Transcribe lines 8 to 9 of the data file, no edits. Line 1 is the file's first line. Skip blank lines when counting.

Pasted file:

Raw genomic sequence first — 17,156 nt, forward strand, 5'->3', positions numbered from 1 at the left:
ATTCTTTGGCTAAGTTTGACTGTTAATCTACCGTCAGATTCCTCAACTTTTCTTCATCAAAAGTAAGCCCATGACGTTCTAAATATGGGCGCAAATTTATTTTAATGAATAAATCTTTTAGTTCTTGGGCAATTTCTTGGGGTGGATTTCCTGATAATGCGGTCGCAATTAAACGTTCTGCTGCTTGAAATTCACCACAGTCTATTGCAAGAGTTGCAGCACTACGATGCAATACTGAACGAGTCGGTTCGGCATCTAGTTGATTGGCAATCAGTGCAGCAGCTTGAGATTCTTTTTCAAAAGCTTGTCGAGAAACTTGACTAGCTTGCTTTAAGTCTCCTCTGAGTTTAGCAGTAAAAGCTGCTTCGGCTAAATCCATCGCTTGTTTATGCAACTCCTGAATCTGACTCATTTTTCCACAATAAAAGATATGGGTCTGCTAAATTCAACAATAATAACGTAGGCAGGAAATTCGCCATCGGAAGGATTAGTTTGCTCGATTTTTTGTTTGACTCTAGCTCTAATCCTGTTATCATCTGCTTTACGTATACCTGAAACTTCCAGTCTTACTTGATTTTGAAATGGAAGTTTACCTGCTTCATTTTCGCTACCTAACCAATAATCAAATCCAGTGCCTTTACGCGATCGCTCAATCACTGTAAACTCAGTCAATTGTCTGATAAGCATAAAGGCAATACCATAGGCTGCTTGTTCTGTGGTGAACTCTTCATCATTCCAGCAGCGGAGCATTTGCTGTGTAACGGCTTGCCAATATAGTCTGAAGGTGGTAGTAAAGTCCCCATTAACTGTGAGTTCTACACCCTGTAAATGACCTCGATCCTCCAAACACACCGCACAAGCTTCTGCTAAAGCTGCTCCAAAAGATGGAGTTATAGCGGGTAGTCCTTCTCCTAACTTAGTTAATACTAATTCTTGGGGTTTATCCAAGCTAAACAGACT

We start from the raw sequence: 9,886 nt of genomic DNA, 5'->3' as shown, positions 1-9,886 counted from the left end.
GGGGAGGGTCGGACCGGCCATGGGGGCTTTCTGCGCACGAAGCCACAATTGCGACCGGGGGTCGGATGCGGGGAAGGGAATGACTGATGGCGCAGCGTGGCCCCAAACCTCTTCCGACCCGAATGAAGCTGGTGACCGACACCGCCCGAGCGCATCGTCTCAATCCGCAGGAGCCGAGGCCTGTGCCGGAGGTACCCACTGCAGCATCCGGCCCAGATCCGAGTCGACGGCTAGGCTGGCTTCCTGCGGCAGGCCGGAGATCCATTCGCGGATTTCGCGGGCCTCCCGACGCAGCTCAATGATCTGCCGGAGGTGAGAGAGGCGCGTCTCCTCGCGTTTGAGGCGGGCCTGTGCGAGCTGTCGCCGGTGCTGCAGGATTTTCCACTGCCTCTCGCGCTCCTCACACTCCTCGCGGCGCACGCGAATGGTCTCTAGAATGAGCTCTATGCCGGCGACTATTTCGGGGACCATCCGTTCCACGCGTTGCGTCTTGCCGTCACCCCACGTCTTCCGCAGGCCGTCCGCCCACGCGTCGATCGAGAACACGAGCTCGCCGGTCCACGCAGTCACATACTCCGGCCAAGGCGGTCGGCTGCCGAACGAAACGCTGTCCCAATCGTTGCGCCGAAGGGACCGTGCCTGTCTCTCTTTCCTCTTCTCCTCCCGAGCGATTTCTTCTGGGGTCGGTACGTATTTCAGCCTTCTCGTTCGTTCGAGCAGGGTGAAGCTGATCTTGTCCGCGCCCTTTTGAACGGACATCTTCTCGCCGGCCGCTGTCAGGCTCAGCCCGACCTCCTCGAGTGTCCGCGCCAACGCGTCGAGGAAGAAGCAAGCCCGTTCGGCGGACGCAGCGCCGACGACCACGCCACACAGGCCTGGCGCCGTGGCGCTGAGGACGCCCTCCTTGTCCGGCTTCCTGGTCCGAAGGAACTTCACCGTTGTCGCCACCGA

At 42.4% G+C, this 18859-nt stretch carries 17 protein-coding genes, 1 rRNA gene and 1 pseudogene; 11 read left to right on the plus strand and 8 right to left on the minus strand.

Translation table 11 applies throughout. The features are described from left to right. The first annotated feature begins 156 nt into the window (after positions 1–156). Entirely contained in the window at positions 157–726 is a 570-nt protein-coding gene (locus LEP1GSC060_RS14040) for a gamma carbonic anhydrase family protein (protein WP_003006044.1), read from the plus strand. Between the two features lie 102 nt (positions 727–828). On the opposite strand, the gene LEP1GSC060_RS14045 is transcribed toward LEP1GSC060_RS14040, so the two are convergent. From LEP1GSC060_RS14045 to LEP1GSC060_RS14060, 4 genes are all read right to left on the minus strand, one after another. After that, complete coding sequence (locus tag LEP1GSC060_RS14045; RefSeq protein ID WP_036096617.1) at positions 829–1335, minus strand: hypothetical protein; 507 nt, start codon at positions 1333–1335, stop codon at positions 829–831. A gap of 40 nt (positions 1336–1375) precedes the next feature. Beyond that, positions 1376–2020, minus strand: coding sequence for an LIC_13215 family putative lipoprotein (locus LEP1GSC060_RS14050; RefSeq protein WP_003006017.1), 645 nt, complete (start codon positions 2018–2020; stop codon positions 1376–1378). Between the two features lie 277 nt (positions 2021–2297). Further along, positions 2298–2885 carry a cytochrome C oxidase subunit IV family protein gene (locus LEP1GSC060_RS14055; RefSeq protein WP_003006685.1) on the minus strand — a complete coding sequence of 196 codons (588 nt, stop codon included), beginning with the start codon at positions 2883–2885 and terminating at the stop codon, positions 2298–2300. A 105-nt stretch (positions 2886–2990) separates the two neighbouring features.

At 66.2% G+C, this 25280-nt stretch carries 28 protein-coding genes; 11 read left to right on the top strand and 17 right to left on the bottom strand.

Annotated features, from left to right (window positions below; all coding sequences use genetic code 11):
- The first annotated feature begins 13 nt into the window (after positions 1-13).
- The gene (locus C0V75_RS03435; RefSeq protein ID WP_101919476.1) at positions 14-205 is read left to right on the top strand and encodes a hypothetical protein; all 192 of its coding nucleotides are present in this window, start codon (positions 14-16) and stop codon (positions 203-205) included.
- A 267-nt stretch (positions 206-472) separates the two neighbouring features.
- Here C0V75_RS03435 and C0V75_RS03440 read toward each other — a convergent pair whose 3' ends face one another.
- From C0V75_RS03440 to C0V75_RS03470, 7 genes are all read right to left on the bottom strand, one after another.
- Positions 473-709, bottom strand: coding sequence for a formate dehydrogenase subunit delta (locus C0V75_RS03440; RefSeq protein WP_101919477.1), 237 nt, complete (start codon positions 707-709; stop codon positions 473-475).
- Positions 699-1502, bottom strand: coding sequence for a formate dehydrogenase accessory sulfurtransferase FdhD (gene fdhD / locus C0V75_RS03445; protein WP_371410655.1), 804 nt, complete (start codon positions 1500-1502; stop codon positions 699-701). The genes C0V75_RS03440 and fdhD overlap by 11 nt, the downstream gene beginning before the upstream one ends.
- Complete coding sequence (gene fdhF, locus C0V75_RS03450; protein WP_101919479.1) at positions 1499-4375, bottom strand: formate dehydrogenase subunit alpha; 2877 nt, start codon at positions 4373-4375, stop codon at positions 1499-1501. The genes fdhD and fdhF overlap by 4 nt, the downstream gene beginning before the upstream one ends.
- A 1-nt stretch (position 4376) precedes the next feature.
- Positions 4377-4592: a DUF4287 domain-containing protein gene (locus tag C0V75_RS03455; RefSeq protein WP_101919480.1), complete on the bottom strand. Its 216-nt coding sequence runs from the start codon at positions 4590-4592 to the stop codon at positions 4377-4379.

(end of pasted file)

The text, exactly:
Annotated features, from left to right (window positions below; all coding sequences use genetic code 11):
- The first annotated feature begins 13 nt into the window (after positions 1-13).